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Norsehound

Looking for good predreadnought info

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Beta Testers
204 posts
5,078 battles

Let's see if I can make a long story short. Have a 3D printer, browsed Thingverse out of boredom, found minis for the Russio-Japanese war. Printed some. Then printed many (including designing my own, particularly for the U.S). Went looking for something to do with these minis. Noted a lot of the games seem to be mired in older simulation mechanics. Have desire to design my own, need resources to voraciously consume to make such a tabletop game semi-accurate but easy to play.

There, I think that's about right.

I'm interested in that span of history between 1895 into 1920. I'm particularly interested in finding sources that talk about / summarize:

  • Gunnery and technology developments in the period (with distinctions between the nations over that span of time)
  • Naval tactics of the period, again with attention to specifics between the nations.
  • Signal flag messages? Command and control of squadrons in the predreadnought era.

I mean, I have a lot of other questions as well, but I'm keen on focusing on these areas to make such a simulation accurate enough to be more interesting than say, Battleship. I'm going for Star-Wars Armada level of complexity, with the ability to easily scale between two squadron engagements to doing Tsushima or jutland in a day. Part of that is understanding and internalizing gunnery advancements over the period, and understanding how squadron organization happened to gamify the experience and try to come up with an engine that allows players to easily build their own squadrons to play.

I'm interested in books or online articles, the cheaper the better as this is a side hobby for the moment. In case anyone's curious, I'm going for 1/6000. I have pictures also.

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[WOLF1]
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Clash of Arms has published very detailed naval rules covering the pre-dreadnought era and WW1. They may be more complicated than you're looking for, but they're pretty comprehensive...

https://www.clashofarms.com/feargod.html

https://www.clashofarms.com/rjw.html

For basic reference on warships, I recommend Conway's All the World's Fighting Ships. The volumes covering 1860-1905, and 1906-1921 will provide the information you need to get started. They're somewhat expensive, so you might want to check a good library first.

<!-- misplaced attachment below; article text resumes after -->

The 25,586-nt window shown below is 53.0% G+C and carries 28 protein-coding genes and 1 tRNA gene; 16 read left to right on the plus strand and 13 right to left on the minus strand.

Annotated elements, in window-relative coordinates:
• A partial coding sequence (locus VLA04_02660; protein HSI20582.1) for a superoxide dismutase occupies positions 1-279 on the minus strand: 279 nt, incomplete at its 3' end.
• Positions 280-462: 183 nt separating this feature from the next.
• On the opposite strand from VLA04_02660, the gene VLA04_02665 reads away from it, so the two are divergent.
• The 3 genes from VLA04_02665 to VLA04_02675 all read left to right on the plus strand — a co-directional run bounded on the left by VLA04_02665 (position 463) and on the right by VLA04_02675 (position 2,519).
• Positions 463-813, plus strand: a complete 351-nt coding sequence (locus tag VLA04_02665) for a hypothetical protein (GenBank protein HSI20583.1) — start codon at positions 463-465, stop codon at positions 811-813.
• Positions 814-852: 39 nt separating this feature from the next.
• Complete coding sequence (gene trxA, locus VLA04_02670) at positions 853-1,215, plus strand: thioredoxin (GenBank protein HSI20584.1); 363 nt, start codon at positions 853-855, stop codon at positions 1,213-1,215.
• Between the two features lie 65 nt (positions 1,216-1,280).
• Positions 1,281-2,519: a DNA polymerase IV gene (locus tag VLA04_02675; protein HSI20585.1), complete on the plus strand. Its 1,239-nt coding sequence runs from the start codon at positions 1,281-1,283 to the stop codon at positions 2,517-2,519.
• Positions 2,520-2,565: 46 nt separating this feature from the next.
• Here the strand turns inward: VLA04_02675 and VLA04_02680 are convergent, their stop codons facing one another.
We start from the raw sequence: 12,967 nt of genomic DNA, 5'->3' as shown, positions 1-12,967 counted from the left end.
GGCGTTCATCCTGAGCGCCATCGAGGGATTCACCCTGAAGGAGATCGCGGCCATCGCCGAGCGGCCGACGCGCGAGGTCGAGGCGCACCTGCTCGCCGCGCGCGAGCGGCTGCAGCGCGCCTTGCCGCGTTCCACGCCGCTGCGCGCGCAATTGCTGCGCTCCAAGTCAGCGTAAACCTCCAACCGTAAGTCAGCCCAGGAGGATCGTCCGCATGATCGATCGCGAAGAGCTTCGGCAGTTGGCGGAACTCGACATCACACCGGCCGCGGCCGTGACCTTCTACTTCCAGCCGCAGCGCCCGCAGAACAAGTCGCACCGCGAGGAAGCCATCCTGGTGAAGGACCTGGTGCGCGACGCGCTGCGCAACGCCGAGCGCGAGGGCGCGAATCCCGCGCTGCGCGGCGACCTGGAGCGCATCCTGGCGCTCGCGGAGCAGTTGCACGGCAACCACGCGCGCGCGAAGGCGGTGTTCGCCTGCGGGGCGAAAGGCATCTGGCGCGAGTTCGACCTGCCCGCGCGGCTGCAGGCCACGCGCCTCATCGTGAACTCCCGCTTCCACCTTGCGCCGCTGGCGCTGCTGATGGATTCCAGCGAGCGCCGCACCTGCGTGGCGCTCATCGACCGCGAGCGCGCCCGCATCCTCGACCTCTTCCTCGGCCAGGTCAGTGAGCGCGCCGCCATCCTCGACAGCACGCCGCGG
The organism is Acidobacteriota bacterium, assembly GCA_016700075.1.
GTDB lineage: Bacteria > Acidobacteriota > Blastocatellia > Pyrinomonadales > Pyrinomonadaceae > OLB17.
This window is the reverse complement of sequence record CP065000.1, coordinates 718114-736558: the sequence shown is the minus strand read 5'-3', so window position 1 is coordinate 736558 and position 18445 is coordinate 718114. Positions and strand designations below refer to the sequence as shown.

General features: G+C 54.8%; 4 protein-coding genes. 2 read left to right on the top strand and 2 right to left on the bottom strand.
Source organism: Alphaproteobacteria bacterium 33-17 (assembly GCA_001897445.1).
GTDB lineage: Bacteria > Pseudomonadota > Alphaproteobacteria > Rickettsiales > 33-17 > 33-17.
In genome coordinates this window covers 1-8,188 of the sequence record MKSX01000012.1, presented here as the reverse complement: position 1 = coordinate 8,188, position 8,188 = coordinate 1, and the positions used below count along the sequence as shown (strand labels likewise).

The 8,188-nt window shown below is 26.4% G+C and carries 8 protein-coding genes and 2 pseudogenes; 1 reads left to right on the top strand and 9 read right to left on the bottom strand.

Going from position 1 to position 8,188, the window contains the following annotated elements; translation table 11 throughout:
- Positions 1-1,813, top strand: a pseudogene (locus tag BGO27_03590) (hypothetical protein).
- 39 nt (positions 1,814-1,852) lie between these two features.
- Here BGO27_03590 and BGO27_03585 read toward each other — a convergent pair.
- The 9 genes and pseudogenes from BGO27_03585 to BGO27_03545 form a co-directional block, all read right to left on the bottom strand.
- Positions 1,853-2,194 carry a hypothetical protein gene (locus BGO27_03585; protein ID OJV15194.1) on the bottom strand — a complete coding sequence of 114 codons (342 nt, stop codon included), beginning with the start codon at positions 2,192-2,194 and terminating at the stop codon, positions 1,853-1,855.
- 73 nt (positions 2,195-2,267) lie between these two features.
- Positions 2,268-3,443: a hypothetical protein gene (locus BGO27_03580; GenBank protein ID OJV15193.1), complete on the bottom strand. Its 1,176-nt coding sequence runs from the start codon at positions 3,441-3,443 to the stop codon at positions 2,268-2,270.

https://www.goodreads.com/search?utf8=✓&query=conways+all+the+world's+fighting+ships

 

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Beta Testers
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On the gaming side, I opened up a thread on boardgamegeek with this request and I got some other suggestions. The few that I've looked into (like Seekrieg) seem a bit more complex than I'd like. I was checking out the Quickfire rules as well.

Originally I was going to try out a free rules set online called Coal, and the Kaiser (and another for Russio-Japan, Togo)- but they're not as wide (or complete...) as I'd like.

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[JFSOC]
[JFSOC]
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You want a fun miniatures naval wargame download these rules.  Simple, fun, and sort of like a manual version of WoWs.

I use a much older set of his rules myself:

NavalWarGame.jpg

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Alpha Tester, In AlfaTesters
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John d alden's  steel navy ... there were some books by edgar stanton Mackay that are hard roto come by now...  development of the monitor and the steam navy... all to some extent deal with what you are asking about but US sources are problematic because from 1865 to around 1883 development just stopped as the US turned inward. John Sumedas in defense of naval supremacy is good for British stuff. I think there is a book called building the Victorian navy... any book that talks about the Victorian navy will be relevant.  It's kind of a hodgepodge because you are talking about an era that's bookended by two more popular ones. Benjamin  Franklin coolings grey steel and blue water deals with the tech catchup the US had to do so it acts as a bit of a census on all the powers . The navy year books that the US goverment printed  from around 1883- sometime in the 1900s often included a appendix of foreign developments.

https://boardgamegeek.com/boardgame/203479/dawn-battleship also this 

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